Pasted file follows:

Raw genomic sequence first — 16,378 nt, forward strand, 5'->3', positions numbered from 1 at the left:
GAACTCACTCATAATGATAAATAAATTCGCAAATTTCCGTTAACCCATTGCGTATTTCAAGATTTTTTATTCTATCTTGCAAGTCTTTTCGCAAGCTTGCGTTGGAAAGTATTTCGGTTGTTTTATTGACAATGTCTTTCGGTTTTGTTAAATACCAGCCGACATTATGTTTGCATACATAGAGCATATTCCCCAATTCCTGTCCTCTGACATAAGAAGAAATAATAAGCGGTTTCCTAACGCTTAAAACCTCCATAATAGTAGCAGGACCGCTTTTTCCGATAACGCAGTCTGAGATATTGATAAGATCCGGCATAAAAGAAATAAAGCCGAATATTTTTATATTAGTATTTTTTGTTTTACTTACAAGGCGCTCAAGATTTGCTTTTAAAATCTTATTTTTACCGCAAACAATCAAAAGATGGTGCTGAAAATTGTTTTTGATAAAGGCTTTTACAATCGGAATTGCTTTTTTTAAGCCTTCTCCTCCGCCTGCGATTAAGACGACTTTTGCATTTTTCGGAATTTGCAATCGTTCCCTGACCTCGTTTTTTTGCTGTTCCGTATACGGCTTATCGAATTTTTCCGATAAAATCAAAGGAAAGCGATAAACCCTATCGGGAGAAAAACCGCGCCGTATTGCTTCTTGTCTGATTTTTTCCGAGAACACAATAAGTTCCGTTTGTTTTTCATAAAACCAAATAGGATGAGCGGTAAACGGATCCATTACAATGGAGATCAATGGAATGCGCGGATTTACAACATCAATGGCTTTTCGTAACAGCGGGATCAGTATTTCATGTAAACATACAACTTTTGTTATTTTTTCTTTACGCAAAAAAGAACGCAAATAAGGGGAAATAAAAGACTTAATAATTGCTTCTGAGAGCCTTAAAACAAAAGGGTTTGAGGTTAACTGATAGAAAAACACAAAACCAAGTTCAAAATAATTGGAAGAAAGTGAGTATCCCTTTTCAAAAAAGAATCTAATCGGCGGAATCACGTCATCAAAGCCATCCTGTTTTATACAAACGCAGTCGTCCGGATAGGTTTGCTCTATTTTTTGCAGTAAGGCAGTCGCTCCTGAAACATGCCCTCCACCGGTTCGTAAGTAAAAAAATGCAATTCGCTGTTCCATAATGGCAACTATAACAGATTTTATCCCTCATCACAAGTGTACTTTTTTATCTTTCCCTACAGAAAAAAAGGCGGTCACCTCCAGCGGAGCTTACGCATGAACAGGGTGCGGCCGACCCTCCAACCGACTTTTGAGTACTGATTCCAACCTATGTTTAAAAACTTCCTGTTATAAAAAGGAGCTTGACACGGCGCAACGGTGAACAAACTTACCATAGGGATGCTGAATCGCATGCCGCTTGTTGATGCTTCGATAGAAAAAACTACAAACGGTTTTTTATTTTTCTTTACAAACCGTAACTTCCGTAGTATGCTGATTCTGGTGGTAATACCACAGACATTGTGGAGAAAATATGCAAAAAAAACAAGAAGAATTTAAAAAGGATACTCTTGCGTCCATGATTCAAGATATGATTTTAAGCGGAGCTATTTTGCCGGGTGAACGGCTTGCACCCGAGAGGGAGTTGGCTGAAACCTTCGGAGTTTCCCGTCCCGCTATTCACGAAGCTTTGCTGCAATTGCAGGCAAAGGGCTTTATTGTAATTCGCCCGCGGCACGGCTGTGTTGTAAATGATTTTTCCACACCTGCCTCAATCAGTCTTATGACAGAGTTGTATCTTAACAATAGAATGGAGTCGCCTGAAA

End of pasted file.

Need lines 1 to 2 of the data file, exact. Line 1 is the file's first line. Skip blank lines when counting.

Raw genomic sequence first — 16,378 nt, forward strand, 5'->3', positions numbered from 1 at the left:
GAACTCACTCATAATGATAAATAAATTCGCAAATTTCCGTTAACCCATTGCGTATTTCAAGATTTTTTATTCTATCTTGCAAGTCTTTTCGCAAGCTTGCGTTGGAAAGTATTTCGGTTGTTTTATTGACAATGTCTTTCGGTTTTGTTAAATACCAGCCGACATTATGTTTGCATACATAGAGCATATTCCCCAATTCCTGTCCTCTGACATAAGAAGAAATAATAAGCGGTTTCCTAACGCTTAAAACCTCCATAATAGTAGCAGGACCGCTTTTTCCGATAACGCAGTCTGAGATATTGATAAGATCCGGCATAAAAGAAATAAAGCCGAATATTTTTATATTAGTATTTTTTGTTTTACTTACAAGGCGCTCAAGATTTGCTTTTAAAATCTTATTTTTACCGCAAACAATCAAAAGATGGTGCTGAAAATTGTTTTTGATAAAGGCTTTTACAATCGGAATTGCTTTTTTTAAGCCTTCTCCTCCGCCTGCGATTAAGACGACTTTTGCATTTTTCGGAATTTGCAATCGTTCCCTGACCTCGTTTTTTTGCTGTTCCGTATACGGCTTATCGAATTTTTCCGATAAAATCAAAGGAAAGCGATAAACCCTATCGGGAGAAAAACCGCGCCGTATTGCTTCTTGTCTGATTTTTTCCGAGAACACAATAAGTTCCGTTTGTTTTTCATAAAACCAAATAGGATGAGCGGTAAACGGATCCATTACAATGGAGATCAATGGAATGCGCGGATTTACAACATCAATGGCTTTTCGTAACAGCGGGATCAGTATTTCATGTAAACATACAACTTTTGTTATTTTTTCTTTACGCAAAAAAGAACGCAAATAAGGGGAAATAAAAGACTTAATAATTGCTTCTGAGAGCCTTAAAACAAAAGGGTTTGAGGTTAACTGATAGAAAAACACAAAACCAAGTTCAAAATAATTGGAAGAAAGTGAGTATCCCTTTTCAAAAAAGAATCTAATCGGCGGAATCACGTCATCAAAGCCATCCTGTTTTATACAAACGCAGTCGTCCGGATAGGTTTGCTCTATTTTTTGCAGTAAGGCAGTCGCTCCTGAAACATGCCCTCCACCGGTTCGTAAGTAAAAAAATGCAATTCGCTGTTCCATAATGGCAACTATAACAGATTTTATCCCTCATCACAAGTGTACTTTTTTATCTTTCCCTACAGAAAAAAAGGCGGTCACCTCCAGCGGAGCTTACGCATGAACAGGGTGCGGCCGACCCTCCAACCGACTTTTGAGTACTGATTCCAACCTATGTTTAAAAACTTCCTGTTATAAAAAGGAGCTTGACACGGCGCAACGGTGAACAAACTTACCATAGGGATGCTGAATCGCATGCCGCTTGTTGATGCTTCGATAGAAAAAACTACAAACGGTTTTTTATTTTTCTTTACAAACCGTAACTTCCGTAGTATGCTGATTCTGGTGGTAATACCACAGACATTGTGGAGAAAATATGCAAAAAAAACAAGAAGAATTTAAAAAGGATACTCTTGCGTCCATGATTCAAGATATGATTTTAAGCGGAGCTATTTTGCCGGGTGAACGGCTTGCACCCGAGAGGGAGTTGGCTGAAACCTTCGGAGTTTCCCGTCCCGCTATTCACGAAGCTTTGCTGCAATTGCAGGCAAAGGGCTTTATTGTAATTCGCCCGCGGCACGGCTGTGTTGTAAATGATTTTTCCACACCTGCCTCAATCAGTCTTATGACAGAGTTGTATCTTAACAATAGAATGGAGTCGCCTGAAA